The Collection

64192
64192
27301
On exhibit at the Milwaukee Public Museum. When purchased only a slight amount of beadwork present on bag. More white beads were added by James Howard in 1979 and 1980.
Creek
Henryetta, Oklahoma
Glass beads, cotton textile, suede, yarn, rib
17 cm
78 cm

This red bag is lined with brown cotton. The strap exhibits a diamond geometric design. It is rectangular, with an interrupted white bead design on the triangular flap in front, and a parallel design of two wavy lines on the right side. There are black yarn tassels on bottom.

Donated by Mrs. Richard Herzfeld and Friends of the Museum. Collected by James Howard anthropologist and collector, in 1979 at Fife Collection (store).
59708
59708
21054
Some tassels missing. Originally catalogued as "Woodland Indian". The geometric patterns & brown color looks Ho-Chunk but floral pattern also could suggest Potawatomi.
Ho-Chunk
Great Lakes area
Glass beads, cloth, wool, yarn
26.5 cm
90.5 cm

This bag is beaded in both geometric and floral designs. The strap has a diamond geometric design; the pouch has a larger diamond design and flowers. It is trimmed in red wool, with brown wool tassels.

Donated by Mrs. Irving Ott of Milwaukee, WI. Unknown collector.
240
240
Original catalogue book entry states "Medicine bag, beads woven like cloth."
Menominee
Great Lakes region (Northern Wisconsin)
Glass beads, cotton, thread, wool yarn
32.5 cm
62.5 cm

This bag exhibits an elaborate use of geometric beadwork that completely covers the cotton backing, with exception of the edges. Large blue and red glass beads are attached to the red yarn tassels at the bottom; white opaque beads attach the gray and red tassels to the chest straps.

Purchased from H. W. Shaw.
64823
64823
27301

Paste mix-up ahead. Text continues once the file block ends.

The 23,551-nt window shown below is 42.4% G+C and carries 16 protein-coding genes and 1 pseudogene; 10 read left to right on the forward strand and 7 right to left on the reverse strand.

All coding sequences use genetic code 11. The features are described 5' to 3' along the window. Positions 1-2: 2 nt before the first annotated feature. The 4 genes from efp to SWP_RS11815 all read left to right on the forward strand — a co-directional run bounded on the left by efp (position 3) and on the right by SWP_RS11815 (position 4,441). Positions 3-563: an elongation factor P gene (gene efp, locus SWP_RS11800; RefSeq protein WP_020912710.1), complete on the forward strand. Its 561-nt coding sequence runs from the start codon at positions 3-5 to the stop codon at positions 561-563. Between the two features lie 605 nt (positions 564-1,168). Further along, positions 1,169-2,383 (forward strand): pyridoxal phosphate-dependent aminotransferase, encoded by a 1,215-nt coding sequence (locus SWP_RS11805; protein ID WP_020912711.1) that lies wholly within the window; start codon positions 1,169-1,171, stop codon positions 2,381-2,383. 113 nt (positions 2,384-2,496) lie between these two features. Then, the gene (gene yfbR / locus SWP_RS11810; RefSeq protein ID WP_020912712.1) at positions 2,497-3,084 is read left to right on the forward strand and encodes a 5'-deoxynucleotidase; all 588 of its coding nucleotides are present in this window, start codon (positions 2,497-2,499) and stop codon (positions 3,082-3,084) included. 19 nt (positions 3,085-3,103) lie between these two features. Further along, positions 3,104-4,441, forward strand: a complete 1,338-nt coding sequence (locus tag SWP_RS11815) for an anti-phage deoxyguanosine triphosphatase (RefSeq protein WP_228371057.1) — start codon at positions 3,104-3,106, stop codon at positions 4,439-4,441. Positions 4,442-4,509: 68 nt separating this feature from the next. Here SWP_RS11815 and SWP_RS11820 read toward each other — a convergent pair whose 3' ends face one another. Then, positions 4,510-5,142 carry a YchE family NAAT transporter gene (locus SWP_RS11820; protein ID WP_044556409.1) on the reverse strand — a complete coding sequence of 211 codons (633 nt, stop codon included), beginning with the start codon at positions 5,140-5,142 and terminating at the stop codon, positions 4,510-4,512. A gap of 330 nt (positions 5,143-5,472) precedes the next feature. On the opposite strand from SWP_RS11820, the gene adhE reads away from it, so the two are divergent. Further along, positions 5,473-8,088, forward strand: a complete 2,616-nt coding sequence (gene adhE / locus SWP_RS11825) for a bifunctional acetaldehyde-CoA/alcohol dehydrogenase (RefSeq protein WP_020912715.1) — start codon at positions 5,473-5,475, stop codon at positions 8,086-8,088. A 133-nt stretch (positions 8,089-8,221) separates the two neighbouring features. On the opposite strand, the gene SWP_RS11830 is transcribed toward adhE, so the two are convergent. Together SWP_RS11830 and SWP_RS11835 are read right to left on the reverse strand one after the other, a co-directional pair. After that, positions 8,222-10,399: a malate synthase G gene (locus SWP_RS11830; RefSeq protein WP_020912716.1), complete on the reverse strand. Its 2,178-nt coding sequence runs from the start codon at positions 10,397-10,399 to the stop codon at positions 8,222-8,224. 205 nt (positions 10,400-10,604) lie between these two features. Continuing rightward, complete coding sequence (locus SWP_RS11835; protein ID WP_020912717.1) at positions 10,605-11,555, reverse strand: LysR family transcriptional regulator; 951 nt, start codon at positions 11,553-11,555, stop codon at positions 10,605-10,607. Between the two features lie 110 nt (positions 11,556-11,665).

The bandolier bag had no collection history upon arriving at the MPM, and images were sent to experts to determine its origin. Each had a different opinion. A bag quite similar in style was pictured on a Passamaquoddy man, and the blue trim and liberal use of crystal and light blue beads also point in the Maritime direction.
Northeastern
Eastern Woodland?
Glass beads, velvet, leather, silk ribbon, and metal.
60 cm
65 cm

This bag has large shoulder straps with floral designs beaded directly onto the leather; the straps end in octopus tabs. The pouch, also with floral designs, is small with no horizontal panel, and a flap; it is trimmed in light blue piping. The bottom is edged in bells.

Purchased from Rex Arrowsmith, a trader in Santa Fe, in 1968. Probably from 1880-1920.
63374
63374
26273
originally catalogued as Sioux, Ann McMullen, MPM curator of Anthropology 1994-2000, attributed the bag to the Ojibwe, July, 1997.
Ojibwe
Devils Lake, Fort Totten Reservation, North Dakota
Glass beads, velveteen
37 cm
1.17 m

This bag is fully beaded on the straps and pouch, on a black velvet backing, with a floral motif on a white bead background. The bottom is fringed with red beads on green and yellow yarn. An otter track design runs around the edges of the pouch and horizontal band.